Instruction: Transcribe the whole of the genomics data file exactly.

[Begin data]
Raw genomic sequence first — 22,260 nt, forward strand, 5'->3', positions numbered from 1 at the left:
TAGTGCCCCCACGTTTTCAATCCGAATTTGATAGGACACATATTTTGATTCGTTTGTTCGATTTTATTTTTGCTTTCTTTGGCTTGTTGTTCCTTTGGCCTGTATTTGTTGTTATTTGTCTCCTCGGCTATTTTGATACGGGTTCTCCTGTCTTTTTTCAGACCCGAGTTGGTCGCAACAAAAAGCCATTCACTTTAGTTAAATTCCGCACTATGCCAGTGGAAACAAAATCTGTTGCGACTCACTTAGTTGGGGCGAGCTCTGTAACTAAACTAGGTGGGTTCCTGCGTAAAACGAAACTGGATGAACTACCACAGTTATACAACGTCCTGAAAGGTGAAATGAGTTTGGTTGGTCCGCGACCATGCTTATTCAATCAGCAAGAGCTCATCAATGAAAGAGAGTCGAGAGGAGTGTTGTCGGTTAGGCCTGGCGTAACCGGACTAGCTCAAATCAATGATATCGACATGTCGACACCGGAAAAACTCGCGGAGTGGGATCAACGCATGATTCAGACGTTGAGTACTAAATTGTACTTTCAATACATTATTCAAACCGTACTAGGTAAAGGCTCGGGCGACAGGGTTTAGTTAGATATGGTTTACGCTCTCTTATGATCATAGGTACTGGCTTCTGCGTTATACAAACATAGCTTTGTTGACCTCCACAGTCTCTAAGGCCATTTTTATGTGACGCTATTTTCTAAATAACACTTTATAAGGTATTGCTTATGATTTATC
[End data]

Raw genomic sequence first — 22,260 nt, forward strand, 5'->3', positions numbered from 1 at the left:
TAGTGCCCCCACGTTTTCAATCCGAATTTGATAGGACACATATTTTGATTCGTTTGTTCGATTTTATTTTTGCTTTCTTTGGCTTGTTGTTCCTTTGGCCTGTATTTGTTGTTATTTGTCTCCTCGGCTATTTTGATACGGGTTCTCCTGTCTTTTTTCAGACCCGAGTTGGTCGCAACAAAAAGCCATTCACTTTAGTTAAATTCCGCACTATGCCAGTGGAAACAAAATCTGTTGCGACTCACTTAGTTGGGGCGAGCTCTGTAACTAAACTAGGTGGGTTCCTGCGTAAAACGAAACTGGATGAACTACCACAGTTATACAACGTCCTGAAAGGTGAAATGAGTTTGGTTGGTCCGCGACCATGCTTATTCAATCAGCAAGAGCTCATCAATGAAAGAGAGTCGAGAGGAGTGTTGTCGGTTAGGCCTGGCGTAACCGGACTAGCTCAAATCAATGATATCGACATGTCGACACCGGAAAAACTCGCGGAGTGGGATCAACGCATGATTCAGACGTTGAGTACTAAATTGTACTTTCAATACATTATTCAAACCGTACTAGGTAAAGGCTCGGGCGACAGGGTTTAGTTAGATATGGTTTACGCTCTCTTATGATCATAGGTACTGGCTTCTGCGTTATACAAACATAGCTTTGTTGACCTCCACAGTCTCTAAGGCCATTTTTATGTGACGCTATTTTCTAAATAACACTTTATAAGGTATTGCTTATGATTTATC